Do you ever wonder how many harmful mutations you carry in your genome? Even if you've never worried about how much of a mutant you are, geneticists have spent a lot of time thinking about this issue. They are interested in a) how much genetic variation is out there, and b) how much of that is potentially harmful and connected to disease? This month's issue of Genome Research has some new research on an individual's personal mutational load.

By comparing the genomes of vertebrates, a group at Washington University found that the typical human genome probably carries between 800 and 900 harmful mutations, many of which are rare in the population. The idea of this research was to develop a method that will look at your genome sequence and predict which of your many genetic variants are likely to be harmful. The prediction method is still fairly primitive at this point, but multiple lines of evidence indicate that we all probably carry 100's of rare, harmful mutations.

A group from Arizona State also has some results in the same journal issue. They also have a method for predicting harmful mutations, and this method also relies on sequence conservation - that is, the method is based on information we get by taking evolution into account. Evolution isn't just something to irritate Biblical fundamentalists - it's a powerful source of information that's essential to making sense of our genomes.

So how close are we to looking at your personal genome sequence and telling you which genetic variants are likely to be deleterious to your health? Not very - these methods aren't yet ready for commercial prime time, but impressive progress has been made.

What I find most interesting (if somewhat obvious with hindsight), is that we all carry around a significant batch of potentially harmful mutations. Most of these are recessive anyway, with small if any effects on your health. Which means that there is another hurdle to overcome after we get better at predicting which variants are potentially harmful: which ones are actually harmful, that is, which are recessive, which ones have negligible effects, and which have large effects.

These types of questions are tackled in another paper in this issue of Genome Research, written by a group at The Scripps Research Institute. Recently cancer genomes have come in for some intensive sequencing, and now the challenge is to identify which mutations in cancer cells actually contribute to the progression of cancer:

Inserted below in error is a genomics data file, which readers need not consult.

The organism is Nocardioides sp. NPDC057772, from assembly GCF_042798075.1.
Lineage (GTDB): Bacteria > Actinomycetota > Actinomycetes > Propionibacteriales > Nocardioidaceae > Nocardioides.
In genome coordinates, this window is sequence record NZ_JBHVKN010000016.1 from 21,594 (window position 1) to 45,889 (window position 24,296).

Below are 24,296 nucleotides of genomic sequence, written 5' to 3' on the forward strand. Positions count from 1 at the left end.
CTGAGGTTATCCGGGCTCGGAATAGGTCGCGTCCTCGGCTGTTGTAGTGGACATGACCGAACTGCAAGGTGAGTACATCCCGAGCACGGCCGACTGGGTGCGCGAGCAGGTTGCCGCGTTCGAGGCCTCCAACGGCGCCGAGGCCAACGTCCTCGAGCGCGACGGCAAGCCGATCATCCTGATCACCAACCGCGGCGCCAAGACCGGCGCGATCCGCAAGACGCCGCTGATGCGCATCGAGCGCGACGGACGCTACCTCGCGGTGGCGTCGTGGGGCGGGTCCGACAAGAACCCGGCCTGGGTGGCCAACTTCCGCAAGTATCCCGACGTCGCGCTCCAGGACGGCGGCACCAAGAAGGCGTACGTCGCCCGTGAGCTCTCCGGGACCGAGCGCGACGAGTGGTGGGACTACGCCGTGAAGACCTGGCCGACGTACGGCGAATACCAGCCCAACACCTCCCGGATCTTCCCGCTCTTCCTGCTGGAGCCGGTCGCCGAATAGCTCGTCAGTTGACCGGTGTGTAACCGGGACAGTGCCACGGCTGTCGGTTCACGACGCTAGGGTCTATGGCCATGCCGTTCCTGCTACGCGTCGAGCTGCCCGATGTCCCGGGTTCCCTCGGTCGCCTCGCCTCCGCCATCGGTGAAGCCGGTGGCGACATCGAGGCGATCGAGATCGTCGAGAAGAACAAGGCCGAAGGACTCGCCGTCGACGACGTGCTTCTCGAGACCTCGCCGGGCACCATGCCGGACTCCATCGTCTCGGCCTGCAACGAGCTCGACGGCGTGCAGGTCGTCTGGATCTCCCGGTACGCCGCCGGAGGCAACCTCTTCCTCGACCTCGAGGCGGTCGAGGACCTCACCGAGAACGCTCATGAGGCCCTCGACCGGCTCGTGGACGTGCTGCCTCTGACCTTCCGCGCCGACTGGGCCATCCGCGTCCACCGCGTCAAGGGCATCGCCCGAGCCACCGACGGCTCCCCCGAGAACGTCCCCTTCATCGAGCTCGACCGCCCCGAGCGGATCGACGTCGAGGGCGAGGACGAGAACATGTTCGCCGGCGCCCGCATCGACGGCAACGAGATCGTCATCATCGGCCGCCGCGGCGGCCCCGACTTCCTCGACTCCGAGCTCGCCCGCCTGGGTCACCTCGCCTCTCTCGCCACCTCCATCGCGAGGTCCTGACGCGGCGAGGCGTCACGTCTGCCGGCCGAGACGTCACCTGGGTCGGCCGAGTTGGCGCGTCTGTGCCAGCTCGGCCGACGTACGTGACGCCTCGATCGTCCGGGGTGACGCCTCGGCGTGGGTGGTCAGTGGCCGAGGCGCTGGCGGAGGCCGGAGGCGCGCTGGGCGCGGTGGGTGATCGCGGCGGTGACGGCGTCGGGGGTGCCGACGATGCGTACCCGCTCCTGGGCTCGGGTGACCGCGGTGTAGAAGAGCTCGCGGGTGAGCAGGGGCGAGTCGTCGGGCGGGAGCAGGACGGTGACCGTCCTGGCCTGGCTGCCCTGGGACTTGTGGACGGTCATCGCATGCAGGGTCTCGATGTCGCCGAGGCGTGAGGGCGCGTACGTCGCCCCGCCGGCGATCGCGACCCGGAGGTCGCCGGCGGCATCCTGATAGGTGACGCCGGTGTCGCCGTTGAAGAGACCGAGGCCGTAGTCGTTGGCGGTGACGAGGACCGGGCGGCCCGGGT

Analysis of the frequency of specific mutations across different tumors has been able to identify some, but not all of the mutated genes that contribute to tumor initiation and progression. One reason for this is that other functionally important genes are likely to be mutated more rarely and only in specific contexts. Thus, for example, mutation in one member of a collection of functionally related genes may result in the same net effect

The researchers used a network analysis method to suggest that some key cell signaling pathways (all known already to be involved in cancer, with exciting names like Wnt/TGF-beta cross-talk, Wnt/VEGF signaling, and MAPK/focal adhesion kinase pathways) are especially ripe for mutations that drive cancer progression. What's interesting is that the network model suggests that cancer mutations don't damage the core players in the pathways. Instead they:

contribute to a more refined shaping or “tuning” of the functioning of these pathways in such a way as to result in the inhibition of their tumor-suppressive signaling arms, and thereby conserve or enhance tumor-promoting processes.

This proposal is very testable (you know I hate untestable/untested network analysis). It also indicated that we need to understand how these key cell pathways are tuned, and that means building mathematical models. To understand cancer, we need to understand how cellular signal processing works as a system - a parts list isn't enough.

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